In addition to denials that the Brotherhood had failed and refused to represent the plaintiffs fairly and impartially or had maliciously sacrificed the rights of the Sandusky Division engineers, the defendants stated certain facts alleged by them to justify the failure to put into effect the agreement of June 22, 1955, and by way of affirmative defense pleaded that the decision in the Stukey case was res judicata of the issue in the present case and thus barred the plaintiffs from attacking the right of the engineers in the Toledo Division and in the Peoria Division to man jobs on the Sandusky Division. The defendants filed a motion for summary judgment based on the plea of res judicata. In answer to the plea of res judicata the plaintiffs contend that the Stukey case only adjudicated the rights of engineers whose seniority rights existed prior to June 4, 1933, and did not adjudicate the rights of engineers whose seniority rights were acquired thereafter, whose seniority rights in the Sandusky Division are attacked in the present action. They point out that the present plaintiffs were not employees of the Nickel Plate until after June 4, 1933. The motion was sustained by the District Judge who dismissed the complaint. The present appeal is from that order.
In sustaining the defendants' motion for summary judgment the District Judge analyzed the situation and discussed the issue of res judicata and its application to the present case at some length in an opinion reported at Ingersoll v. Brotherhood of Locomotive Engineers et al., D.C., 192 F.Supp. 669. He held that both the Stukey case and the present case were brought by the plaintiffs as class actions on behalf of Nickel Plate engineers whose seniority rights were found on the Sandusky Division against the same defendants, and that in such a class action the judgment or decree concludes the parties and privies as to the same issues involved despite the fact that many of the class did not themselves actually participate in the litigation or may not have even been aware of the pendency of the action. Supreme Tribe of Ben-Hur v. Cauble, 255 U.S. 356, 41 S.Ct. 338, 65 L.Ed. 673; System Federation No. 91 v. Reed, 180 F.2d 991, C.A. 6th. He held against plaintiffs' contention that the issue decided in the Stukey case was limited to those engineers who had seniority rights prior to June 4, 1933. His reasons for so holding are fully set out in his opinion above referred to.
We agree with the District Judge that the ruling in the Stukey case is binding upon the plaintiffs in this action, even though they were not parties to that action and were not in the employ of the Nickel Plate on June 4, 1933. We also agree, for the reasons given by the District Judge, that the ruling in that case was not limited to those engineers whose seniority rights existed prior to June 4, 1933, and that under that ruling the plaintiffs have no vested seniority rights on the Sandusky Division superior to the rights of engineers from the Peoria and Toledo Divisions whose seniority rights accrued thereafter. Seniority rights are not vested rights. They accrue by virtue of contract between the employer and the bargaining representative of the employees. Aeronautical Indus. Dist. Lodge 727 v. Campbell, 337 U.S. 521, 526, 69 S.Ct. 1287, 93 L.Ed. 1513; Ford Motor Co. v. Huffman, 345 U.S. 330, 73 S.Ct. 681, 97 L.Ed. 1048. They can be changed or modified by a similar contract. Elder v. New York Cent. R. Co., 152 F.2d 361, C.A.6th; System Federation No. 59 etc. v. Louisiana & A. Ry. Co., 119 F.2d 509, 515, C.A. 5th; Oddie et al. v. Ross Gear & Tool Co., 305 F.2d 143, C.A.6th. But we do not think that this is sufficient to sustain the plea of res judicata in the present case.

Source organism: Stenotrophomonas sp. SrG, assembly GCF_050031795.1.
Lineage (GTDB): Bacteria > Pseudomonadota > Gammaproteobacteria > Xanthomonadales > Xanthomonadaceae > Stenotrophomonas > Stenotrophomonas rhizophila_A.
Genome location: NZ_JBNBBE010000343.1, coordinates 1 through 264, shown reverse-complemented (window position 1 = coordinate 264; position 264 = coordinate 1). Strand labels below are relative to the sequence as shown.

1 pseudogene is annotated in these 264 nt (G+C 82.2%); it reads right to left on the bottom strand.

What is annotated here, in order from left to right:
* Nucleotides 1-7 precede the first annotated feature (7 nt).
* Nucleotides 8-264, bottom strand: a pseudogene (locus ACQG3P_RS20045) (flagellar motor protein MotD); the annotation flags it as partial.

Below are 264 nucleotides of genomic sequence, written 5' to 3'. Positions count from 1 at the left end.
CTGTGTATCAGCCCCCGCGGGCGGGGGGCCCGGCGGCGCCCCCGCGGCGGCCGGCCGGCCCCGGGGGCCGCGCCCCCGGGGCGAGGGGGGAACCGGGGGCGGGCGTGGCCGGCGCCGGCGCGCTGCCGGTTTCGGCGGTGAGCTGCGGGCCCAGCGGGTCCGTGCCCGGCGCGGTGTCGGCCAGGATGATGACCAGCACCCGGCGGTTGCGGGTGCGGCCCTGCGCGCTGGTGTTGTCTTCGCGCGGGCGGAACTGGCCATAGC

The complaint in the present case attacks the validity of the August 22, 1957, agreement. That agreement was not in existence at the time of the Stukey case and its validity was of course not adjudicated in that litigation. The subject matter of the two suits, although similar, is not the same. Commissioner of Internal Revenue v. Sunnen, 333 U.S. 591, 68 S.Ct. 715, 92 L.Ed. 898. The judgment in the Stukey case (1) upheld the right of the Brotherhood to make a contract giving the engineers on the Peoria and Toledo Divisions seniority rights on the Sandusky Division, (2) that the contract in existence at that time was fairly and impartially made by the Brotherhood in the exercise of good faith. It is essential to the validity of such a contract that it be so made. Steele v. Louisville & N. R. Co., 323 U.S. 192, 204, 65 S.Ct. 226, 89 L.Ed. 173; Railroad Trainmen v. Howard, 343 U.S. 768, 772, 72 S.Ct. 1022, 96 L.Ed. 1283. In the present case it can be conceded that the Brotherhood has the right to make such a contract as the one of August 22, 1957, and still present to the Court the issue of whether this contract was fairly and impartially made in the exercise of good faith. The factual situation in 1957 had changed from what it was at the time the Stukey case was decided. The agreement of June 22, 1955, had given the plaintiffs certain seniority rights in the Sandusky Division, which, under our construction of the judgment in the Stukey case, they did not have prior to that agreement. The issue in the present case, even with the plaintiffs conceding that our construction of the judgment in the Stukey case is correct, is not the effect of the Stukey judgment on the plaintiffs' claims, but whether seniority rights validly acquired by them after the Stukey judgment under the 1955 agreement were legally taken from them by the agreement of August 22, 1957. The complaint attacks the validity of the 1957 agreement, alleging that it was not made in good faith, but that the Brotherhood maliciously sacrificed the rights of the plaintiffs in order to insulate itself and avoid possible claims for damages from the Peoria Division and Toledo Division engineers. This is denied by the defendants but it presents a factual issue which was not adjudicated by the judgment in the Stukey case and which prevents the disposition of this action on defendants' motion for summary judgment.
The judgment is reversed and the case remanded to the District Court for a hearing on the merits, with findings of fact and conclusions of law to be made by the District Judge with respect to the good faith, impartiality, and absence of arbitrary discrimination on the part of the Brotherhood in negotiating and executing the agreement of August 22, 1957, and the validity thereof.